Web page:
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Insights into plant cell wall structure, architecture, and integrity using glycome profiling of native and AFEXTM-pre-treated biomass.

Pattathil S, Hahn MG, Dale BE, Chundawat SP - J. Exp. Bot. (2015)

Bottom Line: For most biomass types analysed, such loosening was also evident for other major non-cellulosic components including subclasses of pectin and xyloglucan epitopes.The studies also demonstrate that AFEX™ pre-treatment significantly reduced cell wall recalcitrance among diverse phylogenies (except softwoods) by inducing structural modifications to polysaccharides that were not detectable by conventional gross composition analyses.It was found that monitoring changes in cell wall glycan compositions and their relative extractability for untreated and pre-treated plant biomass can provide an improved understanding of variations in structure and composition of plant cell walls and delineate the role(s) of matrix polysaccharides in cell wall recalcitrance.

View Article: PubMed Central - PubMed

Affiliation: Complex Carbohydrate Research Center, University of Georgia, Athens, GA 30602, USA BioEnergy Science Center, Oak Ridge National Laboratory, Oak Ridge, TN 37831, USA siva@ccrc.uga.edu shishir.chundawat@rutgers.edu.

No MeSH data available.


Scatter plot analyses of the relative abundance of major non-cellulosic cell wall glycan epitopes in carbonate extracts from eight phylogenetically diverse plant biomasses with or without AFEX™ pre-treatment. Carbonate extracts were prepared from cell walls isolated from diverse classes of plant biomass as explained in the Materials and Methods. The extracts were subsequently screened by ELISA using a comprehensive suite of cell wall glycan-directed mAbs. Comparisons of the relative abundances of epitopes characteristic of three cell wall polysaccharide classes, xyloglucans (blue dots), xylans (red dots), and pectin/arabinogalactans (green dots), in the carbonate extracts before and after medium severity AFEX™ pre-treatment of diverse plant biomass samples (see Fig. 2 for more details). Data are re-plotted from Fig. 3, but are normalized to represent mAb binding strength per mass of original cell wall. The red dashed lines denote the expected position if the abundance of these glycan epitopes was unchanged after AFEX™ pre-treatment. Data points above and below the dashed lines represent increased or decreased glycan epitope abundance, respectively, after AFEX™ pre-treatment. Note that the y-axis scales are different for individual plots to permit visualization of trends and magnitudes of normalized epitope abundances.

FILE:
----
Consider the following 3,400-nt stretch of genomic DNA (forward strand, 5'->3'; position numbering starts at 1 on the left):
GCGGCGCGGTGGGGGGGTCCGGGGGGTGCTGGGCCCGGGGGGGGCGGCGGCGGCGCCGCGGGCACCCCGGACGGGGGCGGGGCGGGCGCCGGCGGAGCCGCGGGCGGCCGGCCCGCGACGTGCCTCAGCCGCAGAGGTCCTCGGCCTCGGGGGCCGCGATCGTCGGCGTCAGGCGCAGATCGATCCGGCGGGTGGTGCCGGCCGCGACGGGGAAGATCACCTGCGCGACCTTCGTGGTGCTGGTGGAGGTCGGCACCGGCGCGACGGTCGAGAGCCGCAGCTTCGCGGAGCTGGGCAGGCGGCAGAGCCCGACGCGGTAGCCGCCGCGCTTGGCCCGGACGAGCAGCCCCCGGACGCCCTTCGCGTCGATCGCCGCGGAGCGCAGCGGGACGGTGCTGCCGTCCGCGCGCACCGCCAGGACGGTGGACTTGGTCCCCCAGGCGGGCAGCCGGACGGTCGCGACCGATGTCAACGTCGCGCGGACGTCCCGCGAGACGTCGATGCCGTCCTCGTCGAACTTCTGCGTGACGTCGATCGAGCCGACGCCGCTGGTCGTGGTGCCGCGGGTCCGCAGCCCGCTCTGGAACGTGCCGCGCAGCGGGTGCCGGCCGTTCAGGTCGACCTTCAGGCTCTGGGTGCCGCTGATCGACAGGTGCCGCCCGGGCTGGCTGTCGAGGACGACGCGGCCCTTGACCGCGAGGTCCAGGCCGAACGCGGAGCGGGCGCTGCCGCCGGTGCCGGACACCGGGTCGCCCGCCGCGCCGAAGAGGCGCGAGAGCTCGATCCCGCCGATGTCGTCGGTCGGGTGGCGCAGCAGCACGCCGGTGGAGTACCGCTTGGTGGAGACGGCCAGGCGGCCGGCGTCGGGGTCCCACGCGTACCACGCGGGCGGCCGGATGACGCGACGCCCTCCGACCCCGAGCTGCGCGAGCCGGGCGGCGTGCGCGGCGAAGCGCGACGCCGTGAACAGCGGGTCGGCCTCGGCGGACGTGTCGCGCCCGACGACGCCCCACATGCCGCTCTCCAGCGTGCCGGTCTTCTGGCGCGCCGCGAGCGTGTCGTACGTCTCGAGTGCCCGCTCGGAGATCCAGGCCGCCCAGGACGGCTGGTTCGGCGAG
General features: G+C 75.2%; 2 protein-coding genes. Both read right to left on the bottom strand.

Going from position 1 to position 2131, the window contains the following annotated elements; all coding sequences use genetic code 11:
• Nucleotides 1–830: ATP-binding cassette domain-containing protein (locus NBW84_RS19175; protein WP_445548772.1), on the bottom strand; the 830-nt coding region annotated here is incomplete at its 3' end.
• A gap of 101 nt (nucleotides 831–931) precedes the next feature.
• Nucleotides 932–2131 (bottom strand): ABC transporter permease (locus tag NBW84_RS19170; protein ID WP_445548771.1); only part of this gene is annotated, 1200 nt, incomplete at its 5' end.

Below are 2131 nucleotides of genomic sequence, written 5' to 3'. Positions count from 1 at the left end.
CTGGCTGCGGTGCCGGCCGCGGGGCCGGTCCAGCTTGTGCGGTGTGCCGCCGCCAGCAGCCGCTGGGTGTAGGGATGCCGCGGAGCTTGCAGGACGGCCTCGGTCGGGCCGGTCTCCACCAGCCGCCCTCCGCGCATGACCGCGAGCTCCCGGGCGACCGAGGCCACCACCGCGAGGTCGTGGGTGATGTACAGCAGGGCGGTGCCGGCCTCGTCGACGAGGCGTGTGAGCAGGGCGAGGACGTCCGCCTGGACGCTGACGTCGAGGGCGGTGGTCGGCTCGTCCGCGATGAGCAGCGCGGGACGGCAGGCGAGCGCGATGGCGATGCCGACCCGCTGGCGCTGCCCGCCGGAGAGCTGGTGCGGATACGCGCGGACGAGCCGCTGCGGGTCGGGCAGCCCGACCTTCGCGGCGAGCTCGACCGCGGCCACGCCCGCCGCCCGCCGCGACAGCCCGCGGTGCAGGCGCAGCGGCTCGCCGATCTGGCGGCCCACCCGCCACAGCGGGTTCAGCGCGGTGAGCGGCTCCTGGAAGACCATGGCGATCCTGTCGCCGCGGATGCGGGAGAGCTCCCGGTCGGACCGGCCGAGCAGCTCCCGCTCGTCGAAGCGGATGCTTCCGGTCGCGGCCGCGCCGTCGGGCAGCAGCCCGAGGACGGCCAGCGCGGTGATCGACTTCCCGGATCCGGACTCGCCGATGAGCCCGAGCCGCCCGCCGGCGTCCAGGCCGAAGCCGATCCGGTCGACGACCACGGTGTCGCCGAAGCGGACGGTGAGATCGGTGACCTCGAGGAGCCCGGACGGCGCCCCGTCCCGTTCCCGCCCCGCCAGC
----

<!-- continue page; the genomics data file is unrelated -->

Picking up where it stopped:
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Figure 4: Scatter plot analyses of the relative abundance of major non-cellulosic cell wall glycan epitopes in carbonate extracts from eight phylogenetically diverse plant biomasses with or without AFEX™ pre-treatment. Carbonate extracts were prepared from cell walls isolated from diverse classes of plant biomass as explained in the Materials and Methods. The extracts were subsequently screened by ELISA using a comprehensive suite of cell wall glycan-directed mAbs. Comparisons of the relative abundances of epitopes characteristic of three cell wall polysaccharide classes, xyloglucans (blue dots), xylans (red dots), and pectin/arabinogalactans (green dots), in the carbonate extracts before and after medium severity AFEX™ pre-treatment of diverse plant biomass samples (see Fig. 2 for more details). Data are re-plotted from Fig. 3, but are normalized to represent mAb binding strength per mass of original cell wall. The red dashed lines denote the expected position if the abundance of these glycan epitopes was unchanged after AFEX™ pre-treatment. Data points above and below the dashed lines represent increased or decreased glycan epitope abundance, respectively, after AFEX™ pre-treatment. Note that the y-axis scales are different for individual plots to permit visualization of trends and magnitudes of normalized epitope abundances.